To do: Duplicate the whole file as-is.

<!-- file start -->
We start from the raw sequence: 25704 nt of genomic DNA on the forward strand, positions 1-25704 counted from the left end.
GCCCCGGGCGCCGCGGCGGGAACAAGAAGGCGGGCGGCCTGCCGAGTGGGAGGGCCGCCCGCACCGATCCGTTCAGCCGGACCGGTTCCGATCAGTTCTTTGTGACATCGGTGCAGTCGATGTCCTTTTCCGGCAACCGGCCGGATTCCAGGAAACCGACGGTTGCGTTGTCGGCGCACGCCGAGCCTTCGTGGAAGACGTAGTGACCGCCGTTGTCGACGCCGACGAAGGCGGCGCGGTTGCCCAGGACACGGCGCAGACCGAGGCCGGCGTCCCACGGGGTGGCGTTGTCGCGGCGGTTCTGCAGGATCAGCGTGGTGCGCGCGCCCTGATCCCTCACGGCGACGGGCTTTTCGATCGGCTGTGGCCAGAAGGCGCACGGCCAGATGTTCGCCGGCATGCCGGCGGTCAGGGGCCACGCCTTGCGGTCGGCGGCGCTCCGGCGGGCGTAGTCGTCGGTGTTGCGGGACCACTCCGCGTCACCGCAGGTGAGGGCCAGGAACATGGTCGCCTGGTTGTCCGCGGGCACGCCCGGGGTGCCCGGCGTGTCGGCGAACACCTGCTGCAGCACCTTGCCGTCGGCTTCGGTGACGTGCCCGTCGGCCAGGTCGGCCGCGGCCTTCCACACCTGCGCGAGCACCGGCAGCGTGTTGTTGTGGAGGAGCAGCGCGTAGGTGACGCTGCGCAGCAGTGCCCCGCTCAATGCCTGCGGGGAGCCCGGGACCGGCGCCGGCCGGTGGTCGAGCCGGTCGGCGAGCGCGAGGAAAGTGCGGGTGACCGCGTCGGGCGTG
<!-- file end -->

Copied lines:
We start from the raw sequence: 25704 nt of genomic DNA on the forward strand, positions 1-25704 counted from the left end.
GCCCCGGGCGCCGCGGCGGGAACAAGAAGGCGGGCGGCCTGCCGAGTGGGAGGGCCGCCCGCACCGATCCGTTCAGCCGGACCGGTTCCGATCAGTTCTTTGTGACATCGGTGCAGTCGATGTCCTTTTCCGGCAACCGGCCGGATTCCAGGAAACCGACGGTTGCGTTGTCGGCGCACGCCGAGCCTTCGTGGAAGACGTAGTGACCGCCGTTGTCGACGCCGACGAAGGCGGCGCGGTTGCCCAGGACACGGCGCAGACCGAGGCCGGCGTCCCACGGGGTGGCGTTGTCGCGGCGGTTCTGCAGGATCAGCGTGGTGCGCGCGCCCTGATCCCTCACGGCGACGGGCTTTTCGATCGGCTGTGGCCAGAAGGCGCACGGCCAGATGTTCGCCGGCATGCCGGCGGTCAGGGGCCACGCCTTGCGGTCGGCGGCGCTCCGGCGGGCGTAGTCGTCGGTGTTGCGGGACCACTCCGCGTCACCGCAGGTGAGGGCCAGGAACATGGTCGCCTGGTTGTCCGCGGGCACGCCCGGGGTGCCCGGCGTGTCGGCGAACACCTGCTGCAGCACCTTGCCGTCGGCTTCGGTGACGTGCCCGTCGGCCAGGTCGGCCGCGGCCTTCCACACCTGCGCGAGCACCGGCAGCGTGTTGTTGTGGAGGAGCAGCGCGTAGGTGACGCTGCGCAGCAGTGCCCCGCTCAATGCCTGCGGGGAGCCCGGGACCGGCGCCGGCCGGTGGTCGAGCCGGTCGGCGAGCGCGAGGAAAGTGCGGGTGACCGCGTCGGGCGTG